South Texas Law Review
This paper provides a state law perspective on the post-scandal, post-reform audit committee. Federal law, along with NYSE and Nasdaq (together, "SRO") rules, recently have made sweeping changes in corporate governance, including numerous provisions that bear on audit committees. These changes are unprecedented and dramatic, and rightly have received wide attention and careful study. Certain basic principles underlying the governance functions and duties of audit committees, however, originate in, and are still determined by, state law. Moreover, state law applies to all corporations; federal law and SRO rules on audit committees apply only to those companies coming under federal law or SRO coverage. This article describes how audit committees fit in to the governance arrangement ordained by state corporate statutes; how longstanding state fiduciary duties will affect post-reform audit committees; and how, on a variety of issues, federal law and SRO rules will interact with the pre-existing state law system to alter what audit committees do and how their conduct is assessed. It closes with some brief observations on how audit committee reforms dovetail with other reform efforts - such as the new SEC "reporting up" rule - to reflect a reconsideration of the lawyer's ethical/legal role in corporate governance.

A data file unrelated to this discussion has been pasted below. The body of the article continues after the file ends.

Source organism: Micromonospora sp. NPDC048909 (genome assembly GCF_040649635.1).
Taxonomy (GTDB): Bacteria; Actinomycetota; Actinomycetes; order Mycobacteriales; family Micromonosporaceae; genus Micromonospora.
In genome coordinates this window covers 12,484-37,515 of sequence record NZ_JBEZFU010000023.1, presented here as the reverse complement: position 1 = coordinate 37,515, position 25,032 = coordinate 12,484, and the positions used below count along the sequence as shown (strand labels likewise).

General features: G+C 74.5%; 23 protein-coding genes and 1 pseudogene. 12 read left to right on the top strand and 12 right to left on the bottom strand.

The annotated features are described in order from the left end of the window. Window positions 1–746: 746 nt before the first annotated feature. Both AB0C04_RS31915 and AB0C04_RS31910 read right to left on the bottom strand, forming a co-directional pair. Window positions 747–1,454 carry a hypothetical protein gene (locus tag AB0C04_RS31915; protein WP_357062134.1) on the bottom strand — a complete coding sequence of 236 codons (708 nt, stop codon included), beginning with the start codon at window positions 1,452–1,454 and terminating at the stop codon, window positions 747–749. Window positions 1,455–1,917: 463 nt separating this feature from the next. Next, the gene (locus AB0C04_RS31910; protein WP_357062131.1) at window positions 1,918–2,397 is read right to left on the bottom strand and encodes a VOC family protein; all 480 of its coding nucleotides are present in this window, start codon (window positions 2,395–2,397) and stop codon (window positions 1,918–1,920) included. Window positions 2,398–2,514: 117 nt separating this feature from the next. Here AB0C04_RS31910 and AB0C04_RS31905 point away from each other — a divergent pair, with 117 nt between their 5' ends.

Lyman P.Q. Johnson, The Audit Committee's Ethical and Legal Responsibilities: The State Law Perspective, 47 S. Tex. L. Rev. 27 (2005-2006).